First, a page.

ACC says no to Fishrot bail
04 December 2019 | Crime
The ACC said more suspects may be added to the case, as continuing investigations have uncovered suspicious multiple bank transactions that need to be forensically analysed.
The six accused, including former fisheries minister Bernhardt Esau and former justice minister Sackeus Shanghala, abandoned their bail application on Monday amid public protest and will remain behind bars until bail is granted.
The six are accused of money laundering, tax evasion, fraud and conspiring to commit offence of using a public office to obtain gratification.
In a statement issued this week the ACC explained that several other people implicated in the scandal are yet to be questioned, and bank accounts must be forensically audited once the necessary summons are served on commercial banks.
“Investigating agencies are still in the process of obtaining further evidence and statements relating to assets suspected to be the proceeds of crime. More suspects may be added to the charges and investigations extend beyond the borders of Namibia, and reasonable time is needed to advance the investigations,” the statement read.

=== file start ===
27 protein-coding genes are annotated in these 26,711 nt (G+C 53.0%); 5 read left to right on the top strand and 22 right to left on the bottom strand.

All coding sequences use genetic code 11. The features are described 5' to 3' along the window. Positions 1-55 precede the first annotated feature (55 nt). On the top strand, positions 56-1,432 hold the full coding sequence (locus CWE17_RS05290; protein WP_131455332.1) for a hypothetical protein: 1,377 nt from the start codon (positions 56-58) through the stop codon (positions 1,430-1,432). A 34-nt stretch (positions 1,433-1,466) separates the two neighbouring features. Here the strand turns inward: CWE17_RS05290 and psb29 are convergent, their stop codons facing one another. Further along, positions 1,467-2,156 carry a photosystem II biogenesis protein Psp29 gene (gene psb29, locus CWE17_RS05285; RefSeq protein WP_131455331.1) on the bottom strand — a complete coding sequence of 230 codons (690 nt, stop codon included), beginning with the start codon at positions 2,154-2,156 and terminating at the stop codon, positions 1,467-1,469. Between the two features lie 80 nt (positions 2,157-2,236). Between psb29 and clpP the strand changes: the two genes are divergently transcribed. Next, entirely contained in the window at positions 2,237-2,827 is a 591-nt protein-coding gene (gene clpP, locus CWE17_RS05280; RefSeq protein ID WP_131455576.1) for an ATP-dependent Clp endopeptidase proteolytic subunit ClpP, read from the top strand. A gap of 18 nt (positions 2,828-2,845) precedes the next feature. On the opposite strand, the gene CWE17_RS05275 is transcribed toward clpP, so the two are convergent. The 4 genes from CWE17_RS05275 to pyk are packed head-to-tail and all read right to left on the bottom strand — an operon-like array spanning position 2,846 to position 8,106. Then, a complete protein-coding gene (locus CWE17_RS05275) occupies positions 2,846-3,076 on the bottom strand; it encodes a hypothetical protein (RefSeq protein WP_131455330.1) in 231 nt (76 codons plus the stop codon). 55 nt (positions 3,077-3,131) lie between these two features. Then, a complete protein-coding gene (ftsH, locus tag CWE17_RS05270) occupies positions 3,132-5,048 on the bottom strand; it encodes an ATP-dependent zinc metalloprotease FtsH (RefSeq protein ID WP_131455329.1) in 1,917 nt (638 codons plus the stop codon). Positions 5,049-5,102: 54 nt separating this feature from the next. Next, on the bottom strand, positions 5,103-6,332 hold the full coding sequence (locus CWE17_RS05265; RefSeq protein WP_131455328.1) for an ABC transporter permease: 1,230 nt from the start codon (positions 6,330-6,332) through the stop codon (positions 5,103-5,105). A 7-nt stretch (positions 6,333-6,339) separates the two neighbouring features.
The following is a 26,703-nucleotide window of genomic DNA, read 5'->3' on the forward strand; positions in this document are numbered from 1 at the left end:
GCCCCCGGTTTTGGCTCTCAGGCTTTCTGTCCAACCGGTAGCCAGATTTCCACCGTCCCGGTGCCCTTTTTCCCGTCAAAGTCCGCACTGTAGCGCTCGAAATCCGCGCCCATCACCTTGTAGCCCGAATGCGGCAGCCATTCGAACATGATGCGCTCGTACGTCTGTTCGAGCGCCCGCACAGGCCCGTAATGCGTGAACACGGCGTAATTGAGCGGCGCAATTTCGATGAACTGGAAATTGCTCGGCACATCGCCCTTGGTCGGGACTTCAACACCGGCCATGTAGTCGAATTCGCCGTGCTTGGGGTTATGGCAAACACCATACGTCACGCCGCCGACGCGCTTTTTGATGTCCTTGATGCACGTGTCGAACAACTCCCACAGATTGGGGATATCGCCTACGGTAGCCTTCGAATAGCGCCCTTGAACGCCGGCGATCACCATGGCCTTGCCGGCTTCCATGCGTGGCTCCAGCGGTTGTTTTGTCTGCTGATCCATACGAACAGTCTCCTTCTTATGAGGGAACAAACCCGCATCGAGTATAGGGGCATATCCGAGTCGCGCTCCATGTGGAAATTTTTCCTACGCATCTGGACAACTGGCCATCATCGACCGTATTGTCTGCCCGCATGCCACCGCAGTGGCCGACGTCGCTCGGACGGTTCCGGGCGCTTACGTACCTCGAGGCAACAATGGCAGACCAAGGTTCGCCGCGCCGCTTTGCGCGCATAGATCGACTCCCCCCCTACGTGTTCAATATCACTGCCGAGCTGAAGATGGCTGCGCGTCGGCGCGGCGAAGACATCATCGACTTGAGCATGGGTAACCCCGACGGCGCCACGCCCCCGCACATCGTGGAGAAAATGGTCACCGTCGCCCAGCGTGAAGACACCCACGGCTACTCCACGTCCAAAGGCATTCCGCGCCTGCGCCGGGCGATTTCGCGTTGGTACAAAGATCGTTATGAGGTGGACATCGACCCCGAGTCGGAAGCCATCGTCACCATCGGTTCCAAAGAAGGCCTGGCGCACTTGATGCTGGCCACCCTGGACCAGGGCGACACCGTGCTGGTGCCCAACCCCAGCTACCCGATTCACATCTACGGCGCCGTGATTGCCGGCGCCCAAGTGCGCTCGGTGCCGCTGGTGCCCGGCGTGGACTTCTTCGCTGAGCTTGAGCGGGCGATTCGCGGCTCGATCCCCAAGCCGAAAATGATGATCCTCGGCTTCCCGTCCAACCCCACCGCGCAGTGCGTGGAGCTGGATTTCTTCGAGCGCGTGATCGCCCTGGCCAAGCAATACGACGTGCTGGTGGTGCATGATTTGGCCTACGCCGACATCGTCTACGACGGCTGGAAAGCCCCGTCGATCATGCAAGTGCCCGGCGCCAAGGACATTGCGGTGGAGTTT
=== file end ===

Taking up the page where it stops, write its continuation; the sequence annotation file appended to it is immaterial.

The ACC also pointed out that given the magnitude of the matter it would not be in the public's interest to release the accused on bail.
“It is not in the public interest to grant bail to the suspects considering the serious nature of allegations against them and the financial damages caused to the national economy resulting from the alleged bribery, tax evasion, money laundering and other corrupt practices.
“Marine resources are the natural resources of Namibia which could legally be exploited to benefit all citizens,” the ACC said.
The statement added that corruption causes untold hardship such as unemployment and the inability to deliver adequate healthcare.
“Lack of financial resources because of corruption cause poor service delivery as well as poor sanitation. It results in shortages of classrooms, school materials and teachers,” said the statement.
Act the part
According to political analyst Henning Melber, the ACC is under extreme pressure to create the impression that it is rigorous and proactive, which has not been the case.
Melber also thinks the ACC knew that something was simmering but decided to ignore it.
“Now they are afraid that once the lid is taken off the already widely held perception is confirmed, that, using a most adequate picture, they only go for the small fry but not the big fish,” said Melber.
Meanwhile, the Swapo Politburo this week decided to remove Shanghala and Esau from the party list for the National Assembly.
They will be replaced by Sebastian Karupu and Gotthard Kasuto.